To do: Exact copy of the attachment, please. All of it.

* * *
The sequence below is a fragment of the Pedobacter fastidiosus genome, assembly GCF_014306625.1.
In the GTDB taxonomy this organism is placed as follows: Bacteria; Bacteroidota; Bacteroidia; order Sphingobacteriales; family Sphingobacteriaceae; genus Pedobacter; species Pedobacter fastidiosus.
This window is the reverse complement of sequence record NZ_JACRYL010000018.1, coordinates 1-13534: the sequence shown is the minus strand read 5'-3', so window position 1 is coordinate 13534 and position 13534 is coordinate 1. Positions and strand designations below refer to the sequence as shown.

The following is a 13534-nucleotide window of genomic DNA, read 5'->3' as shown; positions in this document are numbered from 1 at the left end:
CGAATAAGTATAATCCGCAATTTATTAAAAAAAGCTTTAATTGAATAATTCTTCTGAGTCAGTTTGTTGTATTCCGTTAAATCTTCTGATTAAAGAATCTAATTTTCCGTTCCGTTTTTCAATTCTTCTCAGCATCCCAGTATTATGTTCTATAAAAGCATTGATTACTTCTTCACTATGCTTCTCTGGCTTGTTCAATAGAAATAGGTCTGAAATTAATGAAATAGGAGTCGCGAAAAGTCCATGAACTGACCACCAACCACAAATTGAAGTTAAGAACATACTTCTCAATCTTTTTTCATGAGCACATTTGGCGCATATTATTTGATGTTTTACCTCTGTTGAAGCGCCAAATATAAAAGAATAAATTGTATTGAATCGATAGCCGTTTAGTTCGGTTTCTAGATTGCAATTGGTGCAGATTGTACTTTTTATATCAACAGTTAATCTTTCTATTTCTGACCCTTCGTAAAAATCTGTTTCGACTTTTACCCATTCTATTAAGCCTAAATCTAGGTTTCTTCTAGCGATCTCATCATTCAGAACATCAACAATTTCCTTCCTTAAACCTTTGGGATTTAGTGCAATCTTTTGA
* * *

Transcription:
The sequence below is a fragment of the Pedobacter fastidiosus genome, assembly GCF_014306625.1.
In the GTDB taxonomy this organism is placed as follows: Bacteria; Bacteroidota; Bacteroidia; order Sphingobacteriales; family Sphingobacteriaceae; genus Pedobacter; species Pedobacter fastidiosus.
This window is the reverse complement of sequence record NZ_JACRYL010000018.1, coordinates 1-13534: the sequence shown is the minus strand read 5'-3', so window position 1 is coordinate 13534 and position 13534 is coordinate 1. Positions and strand designations below refer to the sequence as shown.

The following is a 13534-nucleotide window of genomic DNA, read 5'->3' as shown; positions in this document are numbered from 1 at the left end:
CGAATAAGTATAATCCGCAATTTATTAAAAAAAGCTTTAATTGAATAATTCTTCTGAGTCAGTTTGTTGTATTCCGTTAAATCTTCTGATTAAAGAATCTAATTTTCCGTTCCGTTTTTCAATTCTTCTCAGCATCCCAGTATTATGTTCTATAAAAGCATTGATTACTTCTTCACTATGCTTCTCTGGCTTGTTCAATAGAAATAGGTCTGAAATTAATGAAATAGGAGTCGCGAAAAGTCCATGAACTGACCACCAACCACAAATTGAAGTTAAGAACATACTTCTCAATCTTTTTTCATGAGCACATTTGGCGCATATTATTTGATGTTTTACCTCTGTTGAAGCGCCAAATATAAAAGAATAAATTGTATTGAATCGATAGCCGTTTAGTTCGGTTTCTAGATTGCAATTGGTGCAGATTGTACTTTTTATATCAACAGTTAATCTTTCTATTTCTGACCCTTCGTAAAAATCTGTTTCGACTTTTACCCATTCTATTAAGCCTAAATCTAGGTTTCTTCTAGCGATCTCATCATTCAGAACATCAACAATTTCCTTCCTTAAACCTTTGGGATTTAGTGCAATCTTTTGA